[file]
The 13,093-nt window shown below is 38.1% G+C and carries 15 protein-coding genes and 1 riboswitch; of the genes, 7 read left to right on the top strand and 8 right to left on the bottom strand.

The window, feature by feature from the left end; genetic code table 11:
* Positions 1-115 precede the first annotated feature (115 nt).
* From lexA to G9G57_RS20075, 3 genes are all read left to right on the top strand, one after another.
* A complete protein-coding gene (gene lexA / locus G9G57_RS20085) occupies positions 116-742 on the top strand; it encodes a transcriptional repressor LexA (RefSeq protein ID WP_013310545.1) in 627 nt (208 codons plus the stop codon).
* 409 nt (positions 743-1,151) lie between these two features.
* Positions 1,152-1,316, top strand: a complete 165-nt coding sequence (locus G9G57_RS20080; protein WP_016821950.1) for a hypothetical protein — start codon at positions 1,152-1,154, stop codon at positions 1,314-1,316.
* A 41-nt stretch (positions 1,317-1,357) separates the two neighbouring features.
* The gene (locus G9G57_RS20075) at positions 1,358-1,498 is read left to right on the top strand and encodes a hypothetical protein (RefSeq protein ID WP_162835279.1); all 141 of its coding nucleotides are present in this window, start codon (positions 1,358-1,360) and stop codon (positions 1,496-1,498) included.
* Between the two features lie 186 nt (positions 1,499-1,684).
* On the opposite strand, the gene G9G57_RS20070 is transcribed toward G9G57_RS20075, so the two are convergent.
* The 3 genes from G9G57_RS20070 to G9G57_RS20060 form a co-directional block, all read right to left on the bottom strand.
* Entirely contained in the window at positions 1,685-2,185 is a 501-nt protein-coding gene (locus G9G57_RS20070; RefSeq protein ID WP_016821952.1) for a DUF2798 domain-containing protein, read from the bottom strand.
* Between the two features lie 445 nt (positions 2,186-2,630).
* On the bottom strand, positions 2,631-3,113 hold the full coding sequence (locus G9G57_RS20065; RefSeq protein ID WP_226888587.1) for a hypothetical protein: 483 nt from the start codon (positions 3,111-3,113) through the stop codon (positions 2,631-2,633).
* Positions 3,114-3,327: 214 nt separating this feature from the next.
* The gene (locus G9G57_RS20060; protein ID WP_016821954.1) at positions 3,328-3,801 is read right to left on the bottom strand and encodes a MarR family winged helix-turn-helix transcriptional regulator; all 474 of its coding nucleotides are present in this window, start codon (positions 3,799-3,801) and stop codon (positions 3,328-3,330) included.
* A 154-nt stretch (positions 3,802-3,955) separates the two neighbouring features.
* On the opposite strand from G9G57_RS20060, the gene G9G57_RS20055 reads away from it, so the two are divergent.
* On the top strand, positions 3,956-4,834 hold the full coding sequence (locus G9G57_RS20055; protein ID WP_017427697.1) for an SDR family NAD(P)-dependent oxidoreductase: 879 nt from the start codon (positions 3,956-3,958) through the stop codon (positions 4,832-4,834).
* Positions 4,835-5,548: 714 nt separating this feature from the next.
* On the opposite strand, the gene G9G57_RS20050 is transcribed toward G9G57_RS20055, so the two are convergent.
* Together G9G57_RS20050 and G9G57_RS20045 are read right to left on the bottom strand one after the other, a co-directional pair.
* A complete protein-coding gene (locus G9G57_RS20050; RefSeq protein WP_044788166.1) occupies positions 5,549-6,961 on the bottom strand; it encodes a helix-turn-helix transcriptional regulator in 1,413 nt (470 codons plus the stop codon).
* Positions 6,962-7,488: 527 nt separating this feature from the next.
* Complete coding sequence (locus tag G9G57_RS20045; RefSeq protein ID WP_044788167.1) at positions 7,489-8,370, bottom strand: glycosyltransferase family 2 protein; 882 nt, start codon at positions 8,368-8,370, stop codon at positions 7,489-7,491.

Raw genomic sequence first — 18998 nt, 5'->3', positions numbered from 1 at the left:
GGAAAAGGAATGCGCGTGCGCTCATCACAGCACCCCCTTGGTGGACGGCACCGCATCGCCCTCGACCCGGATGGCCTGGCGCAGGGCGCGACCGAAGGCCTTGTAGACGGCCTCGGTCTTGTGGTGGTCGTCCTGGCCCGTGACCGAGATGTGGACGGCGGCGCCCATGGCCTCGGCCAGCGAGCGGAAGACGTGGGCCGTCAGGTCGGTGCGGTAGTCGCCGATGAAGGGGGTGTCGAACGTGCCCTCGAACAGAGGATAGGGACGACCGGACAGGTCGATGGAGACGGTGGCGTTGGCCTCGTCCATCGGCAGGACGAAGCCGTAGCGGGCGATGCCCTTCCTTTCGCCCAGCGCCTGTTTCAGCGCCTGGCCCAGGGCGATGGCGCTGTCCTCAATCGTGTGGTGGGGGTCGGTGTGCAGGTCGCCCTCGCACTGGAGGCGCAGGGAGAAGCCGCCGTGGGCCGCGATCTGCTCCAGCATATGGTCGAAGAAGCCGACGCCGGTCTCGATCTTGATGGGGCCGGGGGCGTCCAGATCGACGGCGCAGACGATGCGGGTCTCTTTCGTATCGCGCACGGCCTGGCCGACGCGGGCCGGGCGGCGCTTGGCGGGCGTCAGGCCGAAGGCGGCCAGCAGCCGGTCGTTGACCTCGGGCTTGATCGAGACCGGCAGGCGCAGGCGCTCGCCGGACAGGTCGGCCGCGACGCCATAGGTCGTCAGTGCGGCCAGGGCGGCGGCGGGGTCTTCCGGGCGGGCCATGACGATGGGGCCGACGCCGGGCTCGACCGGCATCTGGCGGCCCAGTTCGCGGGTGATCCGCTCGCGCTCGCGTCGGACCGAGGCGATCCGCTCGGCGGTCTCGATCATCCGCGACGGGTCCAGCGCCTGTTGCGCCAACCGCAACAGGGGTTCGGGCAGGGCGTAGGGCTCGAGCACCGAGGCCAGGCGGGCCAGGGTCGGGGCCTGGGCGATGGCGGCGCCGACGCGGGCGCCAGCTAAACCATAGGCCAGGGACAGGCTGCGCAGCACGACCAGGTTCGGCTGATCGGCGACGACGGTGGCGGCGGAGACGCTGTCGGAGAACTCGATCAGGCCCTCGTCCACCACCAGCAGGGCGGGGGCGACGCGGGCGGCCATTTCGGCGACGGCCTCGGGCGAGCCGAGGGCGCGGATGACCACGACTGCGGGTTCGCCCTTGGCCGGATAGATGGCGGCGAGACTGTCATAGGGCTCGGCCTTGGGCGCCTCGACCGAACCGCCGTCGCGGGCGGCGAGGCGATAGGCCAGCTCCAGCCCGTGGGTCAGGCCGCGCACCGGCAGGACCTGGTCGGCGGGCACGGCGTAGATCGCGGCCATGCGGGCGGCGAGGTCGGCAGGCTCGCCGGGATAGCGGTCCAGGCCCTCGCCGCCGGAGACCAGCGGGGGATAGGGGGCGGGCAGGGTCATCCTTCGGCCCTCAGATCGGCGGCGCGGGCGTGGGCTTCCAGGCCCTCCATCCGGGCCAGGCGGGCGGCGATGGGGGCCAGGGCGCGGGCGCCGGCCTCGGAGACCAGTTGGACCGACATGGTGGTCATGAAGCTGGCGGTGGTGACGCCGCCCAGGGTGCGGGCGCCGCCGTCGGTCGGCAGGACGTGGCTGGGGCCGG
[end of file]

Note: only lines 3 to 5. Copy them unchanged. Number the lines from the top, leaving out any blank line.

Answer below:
* Positions 1-115 precede the first annotated feature (115 nt).
* From lexA to G9G57_RS20075, 3 genes are all read left to right on the top strand, one after another.
* A complete protein-coding gene (gene lexA / locus G9G57_RS20085) occupies positions 116-742 on the top strand; it encodes a transcriptional repressor LexA (RefSeq protein ID WP_013310545.1) in 627 nt (208 codons plus the stop codon).